Audiences love a bit of theatrical lore and it doesn't get much more iconic than this. In 1960, Orson Welles directed Laurence Olivier in the English premiere of Rhinoceros, Eugene Ionesco's absurdist piece. Kenneth Tynan, fanboy to both men, had made the match, angling for a job at Olivier's new National Theatre. It didn't go well: resentments, egos and outmoded artistry brought rehearsals grinding to a halt.
Olivier had just triumphed in The Entertainer, reinventing himself for the new Royal Court style. Welles had become becalmed artistically, weighed down by the masterpiece he had made aged 25, Citizen Kane. When Tynan finds him in Dublin, he's playing Chimes of Midnight to next to nobody. "When and where did you hear the rumour that I've been playing to empty houses?" bellows Welles. "I heard it tonight," the critic replies, "from the other member of the audience."
Austin Pendleton's play, written for a Chicago audience that needs London's landscape explaining, takes us into rehearsals: Larry struggling, out-acted by his young lover Joan Plowright and incapable of taking direction; Welles, fat and frustrated, stewing in the corner; Tynan, as dramaturg, looking on in despair; Vivien Leigh breezing in uninvited, completely gone with the wind.
'Playing Olivier, as an actor, must be like asking a boxer to fight like Ali'
The pleasure is seeing these titans treading the boards again, but, for all Pendleton's play revels in theatreland bitchiness, it's a serious examination of the artistic temperament. Ego is the death of good art and there's plenty to go round here, but art reinvents itself and Olivier and Welles can't keep up. Alice Hamilton's production is quick to mock their pretensions, but it never finds the full agony of lost superpowers. Tynan, likewise, is beset by a stammer, incapable of matching the flair and fluency of his writing in person.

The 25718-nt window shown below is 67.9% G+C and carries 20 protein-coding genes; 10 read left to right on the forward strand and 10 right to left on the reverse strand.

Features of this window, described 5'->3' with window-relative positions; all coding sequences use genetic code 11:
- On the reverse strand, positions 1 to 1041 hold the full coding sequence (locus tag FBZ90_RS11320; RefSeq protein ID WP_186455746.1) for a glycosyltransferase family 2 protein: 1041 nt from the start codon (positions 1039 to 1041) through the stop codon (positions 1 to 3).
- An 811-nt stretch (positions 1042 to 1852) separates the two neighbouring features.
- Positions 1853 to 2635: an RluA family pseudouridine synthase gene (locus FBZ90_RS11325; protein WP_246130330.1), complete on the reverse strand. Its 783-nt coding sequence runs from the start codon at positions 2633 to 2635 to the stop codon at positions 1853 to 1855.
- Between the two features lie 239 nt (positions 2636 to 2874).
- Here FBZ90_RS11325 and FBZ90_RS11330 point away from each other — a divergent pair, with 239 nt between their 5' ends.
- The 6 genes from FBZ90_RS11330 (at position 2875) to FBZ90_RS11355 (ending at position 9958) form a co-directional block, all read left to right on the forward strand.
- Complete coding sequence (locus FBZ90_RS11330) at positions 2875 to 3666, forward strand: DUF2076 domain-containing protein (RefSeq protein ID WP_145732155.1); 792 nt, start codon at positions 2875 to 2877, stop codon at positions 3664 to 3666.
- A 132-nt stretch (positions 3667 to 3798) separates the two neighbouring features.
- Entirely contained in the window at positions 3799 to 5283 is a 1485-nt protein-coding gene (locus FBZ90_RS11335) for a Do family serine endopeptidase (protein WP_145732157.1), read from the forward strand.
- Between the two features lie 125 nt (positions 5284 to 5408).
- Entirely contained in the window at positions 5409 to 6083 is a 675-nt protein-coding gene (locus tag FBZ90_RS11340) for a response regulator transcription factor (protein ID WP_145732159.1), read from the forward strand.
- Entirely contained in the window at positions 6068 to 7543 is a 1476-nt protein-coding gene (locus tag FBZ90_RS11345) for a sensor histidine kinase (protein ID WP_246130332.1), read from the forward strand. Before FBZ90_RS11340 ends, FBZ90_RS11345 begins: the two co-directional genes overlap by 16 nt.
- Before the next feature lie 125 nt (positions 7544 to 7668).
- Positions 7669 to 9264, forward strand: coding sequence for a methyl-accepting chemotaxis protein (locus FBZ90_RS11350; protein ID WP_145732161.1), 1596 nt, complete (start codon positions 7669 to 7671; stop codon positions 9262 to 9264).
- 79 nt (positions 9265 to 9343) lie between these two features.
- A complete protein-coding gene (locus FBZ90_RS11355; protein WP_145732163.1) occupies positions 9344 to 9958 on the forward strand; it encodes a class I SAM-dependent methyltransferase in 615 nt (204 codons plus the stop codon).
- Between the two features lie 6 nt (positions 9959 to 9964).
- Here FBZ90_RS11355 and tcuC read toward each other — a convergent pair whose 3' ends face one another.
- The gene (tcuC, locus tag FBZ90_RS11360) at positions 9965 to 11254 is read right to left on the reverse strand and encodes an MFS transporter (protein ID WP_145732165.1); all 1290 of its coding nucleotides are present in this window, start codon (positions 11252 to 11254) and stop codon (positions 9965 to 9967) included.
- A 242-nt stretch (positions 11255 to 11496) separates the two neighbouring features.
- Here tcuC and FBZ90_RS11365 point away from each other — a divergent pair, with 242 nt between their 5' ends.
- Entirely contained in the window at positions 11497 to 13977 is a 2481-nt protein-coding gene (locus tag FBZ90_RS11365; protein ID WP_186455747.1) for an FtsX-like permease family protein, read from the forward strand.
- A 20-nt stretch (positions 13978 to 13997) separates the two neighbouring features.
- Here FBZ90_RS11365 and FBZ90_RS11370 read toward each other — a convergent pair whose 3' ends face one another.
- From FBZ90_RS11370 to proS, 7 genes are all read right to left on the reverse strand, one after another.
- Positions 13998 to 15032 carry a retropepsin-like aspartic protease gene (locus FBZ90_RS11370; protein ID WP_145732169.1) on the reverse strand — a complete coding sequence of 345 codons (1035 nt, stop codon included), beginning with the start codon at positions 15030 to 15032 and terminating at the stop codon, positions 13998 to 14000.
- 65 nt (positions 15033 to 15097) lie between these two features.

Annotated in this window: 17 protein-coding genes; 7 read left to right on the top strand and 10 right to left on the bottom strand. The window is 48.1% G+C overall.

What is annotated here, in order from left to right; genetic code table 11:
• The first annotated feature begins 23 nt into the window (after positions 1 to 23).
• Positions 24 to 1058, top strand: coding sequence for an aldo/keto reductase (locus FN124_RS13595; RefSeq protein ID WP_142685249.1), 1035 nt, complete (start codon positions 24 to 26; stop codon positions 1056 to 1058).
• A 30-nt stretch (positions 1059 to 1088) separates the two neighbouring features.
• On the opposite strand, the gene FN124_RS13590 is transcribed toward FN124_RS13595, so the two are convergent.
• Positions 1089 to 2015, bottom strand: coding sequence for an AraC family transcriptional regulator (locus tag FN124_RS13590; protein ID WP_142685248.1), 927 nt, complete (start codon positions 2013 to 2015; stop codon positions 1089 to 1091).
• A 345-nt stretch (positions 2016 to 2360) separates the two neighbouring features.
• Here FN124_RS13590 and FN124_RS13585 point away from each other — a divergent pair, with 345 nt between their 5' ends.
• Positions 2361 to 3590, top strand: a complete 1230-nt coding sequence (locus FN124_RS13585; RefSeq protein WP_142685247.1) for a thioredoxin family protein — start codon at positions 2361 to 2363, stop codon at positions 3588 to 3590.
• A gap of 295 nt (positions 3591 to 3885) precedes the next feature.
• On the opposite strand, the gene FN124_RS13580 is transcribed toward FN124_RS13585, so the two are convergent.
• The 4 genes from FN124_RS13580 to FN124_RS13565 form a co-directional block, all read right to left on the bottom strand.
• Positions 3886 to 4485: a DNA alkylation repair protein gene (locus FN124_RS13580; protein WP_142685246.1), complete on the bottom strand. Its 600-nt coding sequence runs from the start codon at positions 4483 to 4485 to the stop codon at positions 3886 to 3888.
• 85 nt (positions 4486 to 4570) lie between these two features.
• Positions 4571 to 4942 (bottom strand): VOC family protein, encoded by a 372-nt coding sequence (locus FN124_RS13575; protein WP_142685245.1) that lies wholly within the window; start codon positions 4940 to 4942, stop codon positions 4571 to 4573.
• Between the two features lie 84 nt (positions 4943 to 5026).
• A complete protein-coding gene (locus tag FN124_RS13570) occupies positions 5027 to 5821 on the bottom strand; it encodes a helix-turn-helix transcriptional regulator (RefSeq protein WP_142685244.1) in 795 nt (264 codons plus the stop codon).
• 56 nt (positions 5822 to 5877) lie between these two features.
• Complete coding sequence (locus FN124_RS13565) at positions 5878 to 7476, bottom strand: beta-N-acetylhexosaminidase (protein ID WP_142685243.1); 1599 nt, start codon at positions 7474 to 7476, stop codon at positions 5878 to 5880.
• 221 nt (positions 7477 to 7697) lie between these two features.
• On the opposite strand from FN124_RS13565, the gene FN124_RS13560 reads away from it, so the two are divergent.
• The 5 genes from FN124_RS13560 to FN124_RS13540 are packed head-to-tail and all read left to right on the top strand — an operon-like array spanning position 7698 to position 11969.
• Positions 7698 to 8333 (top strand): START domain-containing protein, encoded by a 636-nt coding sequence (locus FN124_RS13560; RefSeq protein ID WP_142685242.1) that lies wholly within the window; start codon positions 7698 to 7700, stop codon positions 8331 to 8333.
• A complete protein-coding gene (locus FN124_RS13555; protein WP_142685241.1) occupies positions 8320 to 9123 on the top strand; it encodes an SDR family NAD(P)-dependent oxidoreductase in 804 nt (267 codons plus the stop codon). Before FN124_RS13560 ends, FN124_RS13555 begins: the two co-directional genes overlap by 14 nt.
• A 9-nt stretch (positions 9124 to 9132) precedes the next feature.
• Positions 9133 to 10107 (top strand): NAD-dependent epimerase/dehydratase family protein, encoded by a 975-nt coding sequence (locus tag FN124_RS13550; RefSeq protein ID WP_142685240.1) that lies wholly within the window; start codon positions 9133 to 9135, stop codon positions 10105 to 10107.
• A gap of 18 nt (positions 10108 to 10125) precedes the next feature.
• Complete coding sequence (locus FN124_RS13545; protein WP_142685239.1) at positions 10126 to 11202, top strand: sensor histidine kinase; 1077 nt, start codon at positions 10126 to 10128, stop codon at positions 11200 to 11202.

Early on, the critic halts proceedings, choking on his own expositional dialogue. He orders the house lights up and spoofs the sort of stage phone call in which the speaker parrots everything the caller has said. Having skewered the trope though, Pendleton uses it freely to fold in theatre history. Characters constantly remind one another of their achievements and indiscretions and there's enough dirty laundry here to start a second-hand clothes shop. It might be a device to flag up old fashions, but it makes the play stutter.
Playing Olivier, as an actor, must be like asking a boxer to fight like Ali. It means measuring up to a legend: "Pound for pound," Tynan wrote, "the greatest actor alive." You need the voice, clipped as cut-glass, and, physically, the mix of muscularity and camp. Adrian Lukis just about gets away with it, which is, I suppose, the best one could hope for. His Olivier is brittle, but bullish - pay him a compliment and he comes to life like a human statue - but he can't act for toffee and Lukis risks sending him up.
The same goes for John Hodgkinson's Welles, gorging on steak and booming directorial advice to the heavens. Edward Bennett, however, nails Tynan: all awkward wrists and spindle fingers, he finds the self-consciousness of the natural born critic that sees his own flaws. Louise Ford, by contrast, finds Plowright's unaffected ease - and, though reduced at one point to ferrying teas around, suggests that, all things being equal, she could have been the best of them. She was overshadowed, but never outshone.